Kia Cadenza test drive an eye-opener

Winnipeg Free Press - Section E - - AUTOS - By Robert K. Rooney

CAL­GARY — It isn’t easy get­ting a brand es­tab­lished, es­pe­cially in the au­to­mo­bile busi­ness. Go­ing up against names that have been part of the in­dus­try for a century or more is a daunt­ing task. An au­to­mo­bile is a ma­jor pur­chase for most people, so they tend to go with what they know.

Per­haps the big­gest suc­cess story in the in­dus­try in re­cent years has been the rise of the South Korean man­u­fac­tur­ers Hyundai and Kia to promi­nence. Their path to suc­cess was one blazed by com­pa­nies such as Toy­ota and Honda sev­eral decades ago — sell cus­tomers their first car be­cause of price, and have value bring them back when they’re ready to buy again.

There comes a time when dom­i­nat­ing the en­try-level seg­ment isn’t enough, when even your most loyal cus­tomer starts as­pir­ing to a bet­ter car with more fea­tures and pres­tige. There is also more profit mar­gin in an ex­pen­sive car than in an in­ex­pen­sive one.

Kia has de­cided to ad­dress this sit­u­a­tion by adding a new pre­mium line called the Cadenza. Larger and more plush and of­fer­ing more fea­tures than any Kia in his­tory, the Cadenza is a sig­nif­i­cant in­vest­ment for the com­pany and cer­tainly a bold step in terms of its tra­di­tional brand im­age.

When Dave De­Boer from Cal­gary learned he was to be the People’s Test Driver for the 2014 Cadenza, he had an open mind.

“I’d never heard of the car,” he ad­mits. “I’d never driven, or sat in, a Kia.”

At 43 years old and “a car guy to some ex­tent,” De­Boer’s tastes do run to im­ports. Af­ter learn­ing to drive on his mother’s 1979 Oldsmo­bile Cut­lass, he be­gan buy­ing a suc­ces­sion of Ja­panese im­ports. In the De­Boer drive­way right now are a Nis­san Ar­mada for his wife Ch­eryl and the fam­ily, and De­Boer’s com­muter car, an Audi A4.

When he bought the Audi, De­Boer ex­plains, he was look­ing for a mid­sized car with all-wheel drive that was fun to drive.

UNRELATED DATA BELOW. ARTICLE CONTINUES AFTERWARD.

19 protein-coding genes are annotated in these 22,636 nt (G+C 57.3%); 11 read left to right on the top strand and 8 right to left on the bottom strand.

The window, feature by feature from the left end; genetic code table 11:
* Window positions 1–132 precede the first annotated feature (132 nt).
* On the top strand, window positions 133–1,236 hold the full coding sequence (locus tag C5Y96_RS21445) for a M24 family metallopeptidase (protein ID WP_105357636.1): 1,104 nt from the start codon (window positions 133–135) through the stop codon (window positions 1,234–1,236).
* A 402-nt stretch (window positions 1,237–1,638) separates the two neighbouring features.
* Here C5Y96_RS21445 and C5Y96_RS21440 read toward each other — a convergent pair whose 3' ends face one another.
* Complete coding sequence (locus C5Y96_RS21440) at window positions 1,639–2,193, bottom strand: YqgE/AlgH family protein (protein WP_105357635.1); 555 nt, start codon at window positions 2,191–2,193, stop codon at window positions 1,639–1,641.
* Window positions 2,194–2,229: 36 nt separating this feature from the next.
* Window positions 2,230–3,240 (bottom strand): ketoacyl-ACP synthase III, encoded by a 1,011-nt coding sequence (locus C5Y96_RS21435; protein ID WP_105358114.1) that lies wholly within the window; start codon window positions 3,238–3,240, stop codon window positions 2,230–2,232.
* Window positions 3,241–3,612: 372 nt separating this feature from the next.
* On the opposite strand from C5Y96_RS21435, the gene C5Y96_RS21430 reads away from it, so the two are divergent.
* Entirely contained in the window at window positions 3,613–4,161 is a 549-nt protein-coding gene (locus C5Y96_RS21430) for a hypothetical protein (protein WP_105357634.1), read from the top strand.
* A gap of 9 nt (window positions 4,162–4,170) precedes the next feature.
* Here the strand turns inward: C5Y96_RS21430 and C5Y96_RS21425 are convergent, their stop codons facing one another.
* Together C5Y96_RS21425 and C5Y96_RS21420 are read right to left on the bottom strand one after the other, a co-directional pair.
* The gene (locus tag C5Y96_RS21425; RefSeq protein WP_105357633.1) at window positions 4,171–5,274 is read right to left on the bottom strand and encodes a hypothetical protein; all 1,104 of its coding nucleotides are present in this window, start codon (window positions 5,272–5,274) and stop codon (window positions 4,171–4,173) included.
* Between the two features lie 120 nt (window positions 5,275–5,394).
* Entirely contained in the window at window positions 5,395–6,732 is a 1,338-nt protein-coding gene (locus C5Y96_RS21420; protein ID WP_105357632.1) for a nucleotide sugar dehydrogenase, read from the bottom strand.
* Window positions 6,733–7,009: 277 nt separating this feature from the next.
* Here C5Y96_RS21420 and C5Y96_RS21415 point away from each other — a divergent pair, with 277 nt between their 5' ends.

“I’m look­ing for the best value,” he says.

The Cadenza made an im­pres­sion on De­Boer im­me­di­ately.

“I was pretty im­pressed with it at first glance,” he says. “I liked the ag­gres­sive styling of it.”

The up­scale Kia’s in­te­rior worked for him, too. De­Boer says he found a com­fort­able driv­ing po­si­tion with one ad­just­ment of the power seat, and the lay­out of the con­trols and in­stru­ments was def­i­nitely to his lik­ing, in­clud­ing a num­ber of new fea­tures he hadn’t pre­vi­ously ex­pe­ri­enced. The rear-view mir­ror seemed a bit in­tru­sive ini­tially, De­Boer notes, but he soon got used to it.

De­Boer re­ports Ch­eryl found the pas­sen­ger seat “com­fort­able and roomy” and the cou­ple’s two teenage chil­dren ap­proved of the room, es­pe­cially the legroom, in the back seat. The Cadenza has a big trunk, De­Boer says.

“We had a full-sized hockey bag in there. It gob­bled it up and there was still lots of room.”

Us­ing the new Kia in a mix­ture of city and high­way driv­ing, De­Boer found it excels in the lat­ter en­vi­ron­ment.

“I thought it was out­stand­ing — very com­fort­able and re­ally quiet. The GPS works ex­cel­lently,” he says. “Even though it is a big ve­hi­cle, you could get up to speed with­out any is­sue. Pass­ing on the high­way was no prob­lem. It has lots of power — more than you need. I liked the ad­vanced drive­abil­ity fea­tures — the Smart cruise con­trol and the lane-de­par­ture warn­ing sys­tem.

“One of my ab­so­lute favourite fea­tures was the blind-spot de­tec­tion sys­tem. It gave you a high level of con­fi­dence.”

In town, De­Boer found the Kia a bit large, but points out, “It has a lot of nice crea­ture com­forts — heated steer­ing wheel, heated and cooled driver’s seat and a good sound sys­tem. It’s a great car to be stuck in stop-andgo traf­fic in.

“It’s kind of the com­plete pack­age. There are no ma­jor faults with it,” De­Boer states when asked what he thinks could be im­proved. “The sus­pen­sion was a lit­tle softer than is my pref­er­ence; I like a lit­tle stiffer sus­pen­sion. It han­dles fine, but I wouldn’t say han­dling is one of its strengths. I think it caters more to the lux­ury crowd — maybe a lit­tle older driver who wants a softer ride.”

When asked if he would buy a Cadenza, De­Boer has reser­va­tions — based partly on its size and partly on con­cerns about re­sale value.

“I think Kia, even though they’re get­ting a good rep­u­ta­tion for re­li­a­bil­ity and qual­ity, in terms of be­ing a high-end brand isn’t there yet. The Kia name is as­so­ci­ated with econ­omy,” he says. “I think they’ll have to change the name­plate on it. I think it would be more suc­cess­ful with a pres­tige name­plate. People who are go­ing to spend that kind of money on a ve­hi­cle, half of what they’re buy­ing is the brand.

“Un­equiv­o­cally, I liked this car,” De­Boer in­sists. “I thought it might be a lower-end ve­hi­cle dressed up, but it re­ally is a lux­ury ve­hi­cle. I’ve driven some nice ve­hi­cles and this ranks pretty high up there. It ex­ceeded my ex­pec­ta­tions. I was sad to see it go.”

The 2014 Kia Cadenza test-driven by Dave De­Boer in Cal­gary.

De­Boer found the lay­out of the Kia’s con­trols and in­stru­ments to his lik­ing.

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